Deicide and the Protestant Deformation

Matthew Rose’s great First Things essay about the infamous 1966 “Death Of God” cover story in Time magazine is only available online to that magazine’s subscribers, but I think I can quote enough of it here to give you its gist.

Rose discusses the tenets of “Death Of God” theology — that is, how a group of liberal Protestant theologians in the 1960s came to believe and to proclaim that being faithful to Christ meant teaching that God is dead. The Time cover story was hugely controversial in its day, but, says Rose, has been vindicated. Rose:

Elson and his editors at Time, however, were prophetic in giving Death of God theology such attention. The United States today looks a lot like the society van Buren, Altizer, and Hamilton wished to midwife. Their ideas about the relationship between Christianity and secularization express, in exaggerated form to be sure, some of the most deeply felt religious intuitions of our culture. They also anticipated a crucial but under-examined phenomenon of our time: the institutional defeat and cultural victory of liberal Protestantism.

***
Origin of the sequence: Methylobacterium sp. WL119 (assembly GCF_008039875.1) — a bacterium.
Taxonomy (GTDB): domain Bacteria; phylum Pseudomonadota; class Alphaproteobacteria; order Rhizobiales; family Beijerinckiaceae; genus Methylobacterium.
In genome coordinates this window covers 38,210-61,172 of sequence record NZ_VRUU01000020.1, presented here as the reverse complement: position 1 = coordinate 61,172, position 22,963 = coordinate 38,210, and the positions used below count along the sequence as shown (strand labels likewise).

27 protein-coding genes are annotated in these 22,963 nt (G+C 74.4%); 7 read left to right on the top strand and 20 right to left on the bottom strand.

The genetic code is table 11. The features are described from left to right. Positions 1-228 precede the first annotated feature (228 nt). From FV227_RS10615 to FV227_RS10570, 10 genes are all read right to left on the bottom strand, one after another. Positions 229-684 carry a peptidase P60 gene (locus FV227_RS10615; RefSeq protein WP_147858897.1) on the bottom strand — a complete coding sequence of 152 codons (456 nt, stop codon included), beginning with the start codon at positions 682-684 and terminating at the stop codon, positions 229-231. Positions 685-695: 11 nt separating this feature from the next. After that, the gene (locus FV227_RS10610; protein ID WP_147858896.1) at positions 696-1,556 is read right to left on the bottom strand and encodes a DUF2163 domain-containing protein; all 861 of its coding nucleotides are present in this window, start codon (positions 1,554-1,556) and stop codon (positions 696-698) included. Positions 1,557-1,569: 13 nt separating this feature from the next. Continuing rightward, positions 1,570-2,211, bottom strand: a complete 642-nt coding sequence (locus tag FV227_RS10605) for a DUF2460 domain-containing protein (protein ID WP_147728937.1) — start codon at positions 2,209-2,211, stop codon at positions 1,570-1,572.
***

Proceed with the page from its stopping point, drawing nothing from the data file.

And so, fifty years on, to revisit the Death of God movement is not to witness the absurd apotheosis of sixties-era religion. It is to encounter a moment, at once traditional and radical, when liberal Protestantism sought a new dispensation to justify the moral supremacy over American life that it continues to enjoy to this day.

“God is dead” — the phrase is one of Nietzsche’s most famous — means here that man has no need of the concept of God. As Rose puts it, “God is dead in the way Latin is dead.” What made Death of God theology so controversial is that its advocates believed this was good news that Christians should embrace.

Read more at The American Conservative.

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